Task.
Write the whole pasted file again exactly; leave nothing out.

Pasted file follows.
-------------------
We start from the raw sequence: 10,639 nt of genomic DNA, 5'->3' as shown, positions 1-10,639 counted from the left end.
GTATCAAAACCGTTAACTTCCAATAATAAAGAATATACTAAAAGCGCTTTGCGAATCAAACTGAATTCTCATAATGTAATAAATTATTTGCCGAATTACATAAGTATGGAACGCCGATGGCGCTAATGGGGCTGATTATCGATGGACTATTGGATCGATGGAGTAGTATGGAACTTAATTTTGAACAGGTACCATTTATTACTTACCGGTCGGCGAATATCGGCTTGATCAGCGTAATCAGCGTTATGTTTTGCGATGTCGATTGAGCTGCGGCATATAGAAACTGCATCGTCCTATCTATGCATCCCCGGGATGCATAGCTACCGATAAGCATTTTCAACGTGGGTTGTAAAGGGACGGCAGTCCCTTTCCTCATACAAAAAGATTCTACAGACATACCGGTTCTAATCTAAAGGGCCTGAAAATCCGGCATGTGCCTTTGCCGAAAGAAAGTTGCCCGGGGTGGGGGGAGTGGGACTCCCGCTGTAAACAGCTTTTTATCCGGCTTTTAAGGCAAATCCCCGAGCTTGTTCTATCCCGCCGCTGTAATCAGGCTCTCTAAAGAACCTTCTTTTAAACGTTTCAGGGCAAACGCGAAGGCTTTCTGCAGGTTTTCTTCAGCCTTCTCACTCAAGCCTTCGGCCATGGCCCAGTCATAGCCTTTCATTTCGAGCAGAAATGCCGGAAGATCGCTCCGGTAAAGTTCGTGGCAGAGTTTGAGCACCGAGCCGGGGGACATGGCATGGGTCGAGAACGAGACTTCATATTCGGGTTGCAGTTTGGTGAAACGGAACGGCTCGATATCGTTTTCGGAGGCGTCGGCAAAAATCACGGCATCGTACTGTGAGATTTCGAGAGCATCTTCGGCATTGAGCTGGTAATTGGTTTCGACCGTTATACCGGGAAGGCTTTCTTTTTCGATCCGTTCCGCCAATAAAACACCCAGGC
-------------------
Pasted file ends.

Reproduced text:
We start from the raw sequence: 10,639 nt of genomic DNA, 5'->3' as shown, positions 1-10,639 counted from the left end.
GTATCAAAACCGTTAACTTCCAATAATAAAGAATATACTAAAAGCGCTTTGCGAATCAAACTGAATTCTCATAATGTAATAAATTATTTGCCGAATTACATAAGTATGGAACGCCGATGGCGCTAATGGGGCTGATTATCGATGGACTATTGGATCGATGGAGTAGTATGGAACTTAATTTTGAACAGGTACCATTTATTACTTACCGGTCGGCGAATATCGGCTTGATCAGCGTAATCAGCGTTATGTTTTGCGATGTCGATTGAGCTGCGGCATATAGAAACTGCATCGTCCTATCTATGCATCCCCGGGATGCATAGCTACCGATAAGCATTTTCAACGTGGGTTGTAAAGGGACGGCAGTCCCTTTCCTCATACAAAAAGATTCTACAGACATACCGGTTCTAATCTAAAGGGCCTGAAAATCCGGCATGTGCCTTTGCCGAAAGAAAGTTGCCCGGGGTGGGGGGAGTGGGACTCCCGCTGTAAACAGCTTTTTATCCGGCTTTTAAGGCAAATCCCCGAGCTTGTTCTATCCCGCCGCTGTAATCAGGCTCTCTAAAGAACCTTCTTTTAAACGTTTCAGGGCAAACGCGAAGGCTTTCTGCAGGTTTTCTTCAGCCTTCTCACTCAAGCCTTCGGCCATGGCCCAGTCATAGCCTTTCATTTCGAGCAGAAATGCCGGAAGATCGCTCCGGTAAAGTTCGTGGCAGAGTTTGAGCACCGAGCCGGGGGACATGGCATGGGTCGAGAACGAGACTTCATATTCGGGTTGCAGTTTGGTGAAACGGAACGGCTCGATATCGTTTTCGGAGGCGTCGGCAAAAATCACGGCATCGTACTGTGAGATTTCGAGAGCATCTTCGGCATTGAGCTGGTAATTGGTTTCGACCGTTATACCGGGAAGGCTTTCTTTTTCGATCCGTTCCGCCAATAAAACACCCAGGC